Neuhaus, as Scribner writes, believed that “in any given society religion is the most fundamental expression of how a people organize their life together,” and that in American history, the religion that did the organizing was mainstream Protestantism. He quotes one of Neuhaus’ most thoughtful observations, that “when the value-bearing institutions of religion and culture are excluded [from the public square], the value-laden concerns of human life flow back into the square under the banner of politics.” And, as Neuhaus noted, politics is not transcendent and a culture that looks only to politics to determine societal norms is a society no longer capable of relativizing government authority. These are important considerations, although one wishes Neuhaus had lived long enough to consider Brad Gregory’s work on the long history of secularization and its roots in the Reformation, which confound some of the more simplistic conclusions Neuhaus and others drew from their otherwise important insights.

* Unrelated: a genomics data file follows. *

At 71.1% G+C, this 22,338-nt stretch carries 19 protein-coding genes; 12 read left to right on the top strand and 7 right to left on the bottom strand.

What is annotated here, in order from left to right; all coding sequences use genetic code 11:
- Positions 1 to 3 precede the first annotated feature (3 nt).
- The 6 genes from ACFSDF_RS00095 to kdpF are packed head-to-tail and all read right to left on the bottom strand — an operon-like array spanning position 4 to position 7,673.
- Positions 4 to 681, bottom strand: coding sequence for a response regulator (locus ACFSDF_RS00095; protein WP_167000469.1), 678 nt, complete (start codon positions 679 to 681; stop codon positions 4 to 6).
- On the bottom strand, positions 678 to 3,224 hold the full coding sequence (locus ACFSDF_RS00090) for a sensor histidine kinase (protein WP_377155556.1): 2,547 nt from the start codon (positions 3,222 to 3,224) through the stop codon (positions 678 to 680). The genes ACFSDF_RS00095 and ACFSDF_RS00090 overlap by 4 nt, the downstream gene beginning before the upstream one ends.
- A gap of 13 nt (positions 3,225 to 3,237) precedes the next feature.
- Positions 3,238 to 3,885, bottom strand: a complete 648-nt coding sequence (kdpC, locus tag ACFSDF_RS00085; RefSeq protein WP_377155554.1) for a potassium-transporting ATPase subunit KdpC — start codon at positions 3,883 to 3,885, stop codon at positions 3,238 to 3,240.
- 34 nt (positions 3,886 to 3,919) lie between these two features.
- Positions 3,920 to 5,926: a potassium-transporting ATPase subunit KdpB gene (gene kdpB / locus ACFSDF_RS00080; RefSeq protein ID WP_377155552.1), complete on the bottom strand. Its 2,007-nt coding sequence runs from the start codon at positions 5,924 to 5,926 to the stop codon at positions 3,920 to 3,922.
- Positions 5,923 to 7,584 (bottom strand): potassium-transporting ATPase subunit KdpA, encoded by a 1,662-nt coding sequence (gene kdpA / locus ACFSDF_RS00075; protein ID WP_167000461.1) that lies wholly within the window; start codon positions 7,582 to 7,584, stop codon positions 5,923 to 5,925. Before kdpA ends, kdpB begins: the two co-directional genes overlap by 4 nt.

Weigel’s early work focused on the Murray project. Scribner does a fine job summarizing some of the conflicting thoughts in the usefulness of a public philosophy in the post-war era, when some writers like Sidney Hook and Arthur Schlesinger were hostile to the idea of a public philosophy itself, but others, like Walter Lippmann, were already convinced that such a foundation for public life was essential. Wiegel followed Murray in believing that “It is an error to assume…that the American experiment is the product of Enlightenment rationalism. Rather, it has its deepest taproots in Catholic medieval thought.” Actually, it is an error to assume that either Catholic medieval taproots or Enlightenment ideology were uniquely determinative in the shaping of the American experiment. Both played their part, but so did country whig political philosophy, and classical Republican literature, and Covenant theology.
Tomorrow, I shall conclude my review of this interesting and important book.